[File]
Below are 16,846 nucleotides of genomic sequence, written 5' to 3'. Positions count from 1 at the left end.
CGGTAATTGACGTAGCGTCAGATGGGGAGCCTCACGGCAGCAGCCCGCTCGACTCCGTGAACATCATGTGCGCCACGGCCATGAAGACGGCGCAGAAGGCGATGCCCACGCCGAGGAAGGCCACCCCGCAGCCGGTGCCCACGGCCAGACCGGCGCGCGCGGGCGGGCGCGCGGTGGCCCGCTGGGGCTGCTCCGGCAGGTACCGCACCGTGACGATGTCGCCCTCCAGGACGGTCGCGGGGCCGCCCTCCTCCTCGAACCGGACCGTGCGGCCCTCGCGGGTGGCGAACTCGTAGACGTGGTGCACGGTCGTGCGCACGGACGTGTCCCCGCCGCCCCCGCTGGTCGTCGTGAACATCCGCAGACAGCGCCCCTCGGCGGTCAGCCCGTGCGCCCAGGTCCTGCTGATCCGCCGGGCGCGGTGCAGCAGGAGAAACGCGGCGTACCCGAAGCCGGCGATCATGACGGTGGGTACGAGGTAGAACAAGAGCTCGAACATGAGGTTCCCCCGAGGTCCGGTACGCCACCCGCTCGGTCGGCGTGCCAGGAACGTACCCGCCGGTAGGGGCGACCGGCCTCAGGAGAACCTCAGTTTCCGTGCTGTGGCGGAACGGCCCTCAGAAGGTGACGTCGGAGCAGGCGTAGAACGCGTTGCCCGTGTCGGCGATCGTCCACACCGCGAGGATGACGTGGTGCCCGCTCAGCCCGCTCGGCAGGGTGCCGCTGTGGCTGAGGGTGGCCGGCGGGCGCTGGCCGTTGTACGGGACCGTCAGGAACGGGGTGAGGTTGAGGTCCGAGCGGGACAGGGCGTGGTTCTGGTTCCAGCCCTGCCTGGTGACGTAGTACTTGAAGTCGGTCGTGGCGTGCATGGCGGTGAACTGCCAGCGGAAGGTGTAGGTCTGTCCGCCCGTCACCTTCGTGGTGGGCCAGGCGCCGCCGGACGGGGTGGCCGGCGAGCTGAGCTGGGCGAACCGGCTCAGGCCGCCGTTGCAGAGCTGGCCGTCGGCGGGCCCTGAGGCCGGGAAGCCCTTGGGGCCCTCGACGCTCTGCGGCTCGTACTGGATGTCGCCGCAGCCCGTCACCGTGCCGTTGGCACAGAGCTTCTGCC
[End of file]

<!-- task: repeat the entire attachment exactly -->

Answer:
Below are 16,846 nucleotides of genomic sequence, written 5' to 3'. Positions count from 1 at the left end.
CGGTAATTGACGTAGCGTCAGATGGGGAGCCTCACGGCAGCAGCCCGCTCGACTCCGTGAACATCATGTGCGCCACGGCCATGAAGACGGCGCAGAAGGCGATGCCCACGCCGAGGAAGGCCACCCCGCAGCCGGTGCCCACGGCCAGACCGGCGCGCGCGGGCGGGCGCGCGGTGGCCCGCTGGGGCTGCTCCGGCAGGTACCGCACCGTGACGATGTCGCCCTCCAGGACGGTCGCGGGGCCGCCCTCCTCCTCGAACCGGACCGTGCGGCCCTCGCGGGTGGCGAACTCGTAGACGTGGTGCACGGTCGTGCGCACGGACGTGTCCCCGCCGCCCCCGCTGGTCGTCGTGAACATCCGCAGACAGCGCCCCTCGGCGGTCAGCCCGTGCGCCCAGGTCCTGCTGATCCGCCGGGCGCGGTGCAGCAGGAGAAACGCGGCGTACCCGAAGCCGGCGATCATGACGGTGGGTACGAGGTAGAACAAGAGCTCGAACATGAGGTTCCCCCGAGGTCCGGTACGCCACCCGCTCGGTCGGCGTGCCAGGAACGTACCCGCCGGTAGGGGCGACCGGCCTCAGGAGAACCTCAGTTTCCGTGCTGTGGCGGAACGGCCCTCAGAAGGTGACGTCGGAGCAGGCGTAGAACGCGTTGCCCGTGTCGGCGATCGTCCACACCGCGAGGATGACGTGGTGCCCGCTCAGCCCGCTCGGCAGGGTGCCGCTGTGGCTGAGGGTGGCCGGCGGGCGCTGGCCGTTGTACGGGACCGTCAGGAACGGGGTGAGGTTGAGGTCCGAGCGGGACAGGGCGTGGTTCTGGTTCCAGCCCTGCCTGGTGACGTAGTACTTGAAGTCGGTCGTGGCGTGCATGGCGGTGAACTGCCAGCGGAAGGTGTAGGTCTGTCCGCCCGTCACCTTCGTGGTGGGCCAGGCGCCGCCGGACGGGGTGGCCGGCGAGCTGAGCTGGGCGAACCGGCTCAGGCCGCCGTTGCAGAGCTGGCCGTCGGCGGGCCCTGAGGCCGGGAAGCCCTTGGGGCCCTCGACGCTCTGCGGCTCGTACTGGATGTCGCCGCAGCCCGTCACCGTGCCGTTGGCACAGAGCTTCTGCC